An attempt to visit every suburb in Sydney.

I've always thought of the Inner West as ending at the Cooks River. That means, despite what real estate agents might tell you, this...

My Name is: Earlwood


I've always thought of the Inner West as ending at the Cooks River. That means, despite what real estate agents might tell you, this next suburb is part of Sydney's South. Welcome to

Earlwood

If you've been reading along, you'll know that Earlwood is immediately north of my previous suburb of Turrella. Crossing a small bridge over Wolli Creek landed me in the misleadingly named Turrella Reserve, with tremendously lush and green grass.

Incidentally, this non-nuclear family of waterfowl live on the Turrella-Earlwood border and would like you to know that you're in the wrong neighbourhood bucko.

My original plan was to walk through residential Earlwood and towards the suburb's main commercial centre. Instead though, from Turrella Reserve a more enticing option opened up in the form of a bushwalk through Wolli Creek Regional Park.

The walking track turned out to be a very easy 2km stroll through some rather serene bushland.

What I really enjoyed about this walk is the continual shift between "I'm in the middle of the bush" and "oh look, suburbia".


I even got a kick out of seeing a train poking through the bushes from the nearby line.

They were even kind enough to limit the stairs to a single flight.

If sitting is more your thing, there are even a few little picnic areas to have a rest towards the end of the trail, at Girrahween Park.

From here, you're just about out, with a winding paved trail taking you back to the relative civilisation of suburban Sydney.

If you'd like to do the walk yourself, there's more info here on the NSW National Parks website.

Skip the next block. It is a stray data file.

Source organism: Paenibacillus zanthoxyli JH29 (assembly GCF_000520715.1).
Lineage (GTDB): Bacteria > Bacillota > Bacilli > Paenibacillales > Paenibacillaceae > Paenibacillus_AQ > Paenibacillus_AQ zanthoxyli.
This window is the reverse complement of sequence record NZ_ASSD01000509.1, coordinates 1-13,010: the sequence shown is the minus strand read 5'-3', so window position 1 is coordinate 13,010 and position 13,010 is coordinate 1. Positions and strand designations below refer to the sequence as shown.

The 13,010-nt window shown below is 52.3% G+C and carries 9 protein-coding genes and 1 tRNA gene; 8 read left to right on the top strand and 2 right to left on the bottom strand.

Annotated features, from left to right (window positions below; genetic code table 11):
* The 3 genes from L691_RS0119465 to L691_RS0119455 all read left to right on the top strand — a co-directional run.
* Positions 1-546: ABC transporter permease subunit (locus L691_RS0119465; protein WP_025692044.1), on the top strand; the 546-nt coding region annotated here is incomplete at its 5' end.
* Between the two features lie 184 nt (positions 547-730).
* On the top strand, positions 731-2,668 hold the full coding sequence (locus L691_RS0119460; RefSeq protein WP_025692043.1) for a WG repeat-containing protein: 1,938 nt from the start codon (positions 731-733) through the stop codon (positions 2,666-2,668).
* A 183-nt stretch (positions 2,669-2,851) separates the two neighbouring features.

Emerging, this small patch of residential Earlwood does have some fairly standard twentieth century brick homes,


but it also has some slightly more remarkable options.

Pave every surface.

I always get a kick out of these houses with windows in the roof, I don't know why.

From here, I was just behind the main road (the amusingly named Homer St), and the suburb's commercial centre.

Where do you think these folks are from?

Strolling up Homer St led to the commercial area,

best marked by My Big Fat Greek Funeral Home.

To be honest, I was a little bit underwhelmed by downtown Earlwood; it seemed to be missing that spark that many other local shopping areas seem to have.

At least The King chose to make an appearance.

Bizarrely, that Elvis statue is part of an Elvis themed pizza restaurant - "Jailhouse Rock".

I don't know why this place exists (was Elvis known for enjoying pizza?) but regardless, the interior is best experienced through photosphere.

I guess downtown Earlwood does have a little bit of zing after all.

In addition, the anarchists have managed to find their way here. Special mention goes to the apartment for rent ad put up next to the "Rent is Theft" poster. Someone also lost their bird. A lot is going on here.

Next to the ad-hoc community noticeboard, there's also quite a lovely piece of mosaic art dedicated to multicultural Earlwood.

Having seen what I came to see, I crossed the road just up the road from the mosaics, and caught a bus into my next suburb.

Earlwood: Sometimes you're in the bush, sometimes you're in Greece, and sometimes you're in Memphis.

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